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Recent data in Australia have been dismal:

  • The RBA commodity price index advanced by 9.1% year-on-year in February, but this was supply related.
  • Building permits continue to contract at 29% year-on-year.
  • Finally, the annualized Q4 GDP growth fell to 0.2%, more than 50% below expectations.

AUD/USD fell by 1.2% this week. The RBA kept the interest rate unchanged at 1.5%. Governor Philip Lowe acknowledged the downside risks to the housing market and overall economy, and warned about the “significant uncertainties around the forecast.” That said, AUD/USD has fallen by a 13% since the January 2018 highs, warning against establishing fresh shorts at this juncture.

Report Links:

  1. Balance Of Payments Across The G10 - February 15, 2019
  2. A Simple Attractiveness Ranking For Currencies - February 8, 2019
  3. CAD And AUD: Jumping Higher To Plunge Deeper - February 1, 2019

New Zealand Dollar

Chart II-11
NZD Technicals 1
Chart II-11

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Chart II-12
NZD Technicals 2
Chart II-12

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Recent data in New Zealand have been mixed:

  • Seasonally adjusted building permits increased 16.5% month-on-month in January, a huge jump.
  • However, the ANZ activity business confidence dropped to -30.9.
  • Most importantly, terms of trade fell to -3% in the fourth quarter, underperforming expectations.

NZD/USD depreciated by 0.9% this week. The key for the Kiwi will be a pickup in agricultural commodity prices, which remain in a definitive bear market.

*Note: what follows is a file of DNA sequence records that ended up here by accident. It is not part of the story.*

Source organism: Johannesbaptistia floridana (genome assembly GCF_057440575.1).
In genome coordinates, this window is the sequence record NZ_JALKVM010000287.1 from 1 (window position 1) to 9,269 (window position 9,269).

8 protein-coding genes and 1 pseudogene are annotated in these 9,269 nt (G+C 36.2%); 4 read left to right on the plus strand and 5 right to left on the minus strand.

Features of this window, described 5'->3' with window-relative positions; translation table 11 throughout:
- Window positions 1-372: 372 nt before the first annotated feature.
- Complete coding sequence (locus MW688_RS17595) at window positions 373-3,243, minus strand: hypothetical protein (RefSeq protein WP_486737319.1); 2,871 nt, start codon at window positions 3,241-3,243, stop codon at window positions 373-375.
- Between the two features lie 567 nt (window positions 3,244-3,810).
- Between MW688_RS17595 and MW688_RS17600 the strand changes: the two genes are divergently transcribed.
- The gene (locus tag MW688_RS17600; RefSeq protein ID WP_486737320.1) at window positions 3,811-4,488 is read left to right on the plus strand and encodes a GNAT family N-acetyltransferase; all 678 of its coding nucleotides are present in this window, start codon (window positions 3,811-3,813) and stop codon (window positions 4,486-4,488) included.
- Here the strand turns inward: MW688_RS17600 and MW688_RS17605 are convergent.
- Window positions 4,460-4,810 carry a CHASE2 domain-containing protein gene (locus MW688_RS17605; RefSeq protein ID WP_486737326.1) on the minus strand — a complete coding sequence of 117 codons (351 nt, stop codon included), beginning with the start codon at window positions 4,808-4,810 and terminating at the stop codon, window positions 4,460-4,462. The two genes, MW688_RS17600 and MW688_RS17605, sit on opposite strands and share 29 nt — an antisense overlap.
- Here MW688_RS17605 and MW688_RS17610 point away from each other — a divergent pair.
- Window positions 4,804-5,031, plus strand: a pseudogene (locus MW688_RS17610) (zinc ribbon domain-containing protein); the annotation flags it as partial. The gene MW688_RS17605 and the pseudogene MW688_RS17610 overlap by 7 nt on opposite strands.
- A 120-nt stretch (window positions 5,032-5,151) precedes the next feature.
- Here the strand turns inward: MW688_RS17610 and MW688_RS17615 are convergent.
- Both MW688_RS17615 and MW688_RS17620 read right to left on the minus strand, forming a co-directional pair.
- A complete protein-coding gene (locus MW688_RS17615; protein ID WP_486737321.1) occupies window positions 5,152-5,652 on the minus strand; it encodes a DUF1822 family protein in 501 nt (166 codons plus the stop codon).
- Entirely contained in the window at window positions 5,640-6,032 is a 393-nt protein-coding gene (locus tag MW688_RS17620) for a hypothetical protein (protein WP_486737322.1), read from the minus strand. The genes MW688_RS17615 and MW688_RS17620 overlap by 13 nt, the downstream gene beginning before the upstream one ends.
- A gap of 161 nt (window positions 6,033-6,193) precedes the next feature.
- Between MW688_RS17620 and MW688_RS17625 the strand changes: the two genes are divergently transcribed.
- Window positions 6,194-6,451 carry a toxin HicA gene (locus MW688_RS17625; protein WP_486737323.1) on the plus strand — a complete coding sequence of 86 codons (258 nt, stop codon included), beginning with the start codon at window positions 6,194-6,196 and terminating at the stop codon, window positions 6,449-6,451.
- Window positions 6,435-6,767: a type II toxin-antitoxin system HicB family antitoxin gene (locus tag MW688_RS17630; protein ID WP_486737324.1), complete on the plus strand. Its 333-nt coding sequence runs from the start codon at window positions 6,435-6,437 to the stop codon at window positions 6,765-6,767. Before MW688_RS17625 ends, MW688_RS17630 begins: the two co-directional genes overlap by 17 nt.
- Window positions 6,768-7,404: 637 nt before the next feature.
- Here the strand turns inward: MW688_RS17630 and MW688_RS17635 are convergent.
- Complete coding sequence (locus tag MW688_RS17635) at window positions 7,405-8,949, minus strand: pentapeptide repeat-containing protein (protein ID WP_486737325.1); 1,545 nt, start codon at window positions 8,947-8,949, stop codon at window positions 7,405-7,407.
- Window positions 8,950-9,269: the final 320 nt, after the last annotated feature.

Report Links:

  1. Balance Of Payments Across The G10 - February 15, 2019
  2. A Simple Attractiveness Ranking For Currencies - February 8, 2019
  3. Updating Our Intermediate Timing Models - November 2, 2018

Canadian Dollar

Chart II-13
CAD Technicals 1
Chart II-13

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Chart II-14
CAD Technicals 2
Chart II-14

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Recent data in Canada have been disappointing:

  • Q4 current account balance has deteriorated, coming in at C$ -15.48 billion.
  • Moreover, annualized Q4 GDP growth missed analysts’ forecast, coming in at 0.4%.
  • Finally, the Markit manufacturing PMI weakened to 52.6 in February.

USD/CAD has gained 2.1% this week. The BoC kept interest rates on hold at 1.75% given that domestic economic conditions have now coupled to the downside with a bleak external picture. The caveat for the Canadian dollar is that rising oil prices could provide some support.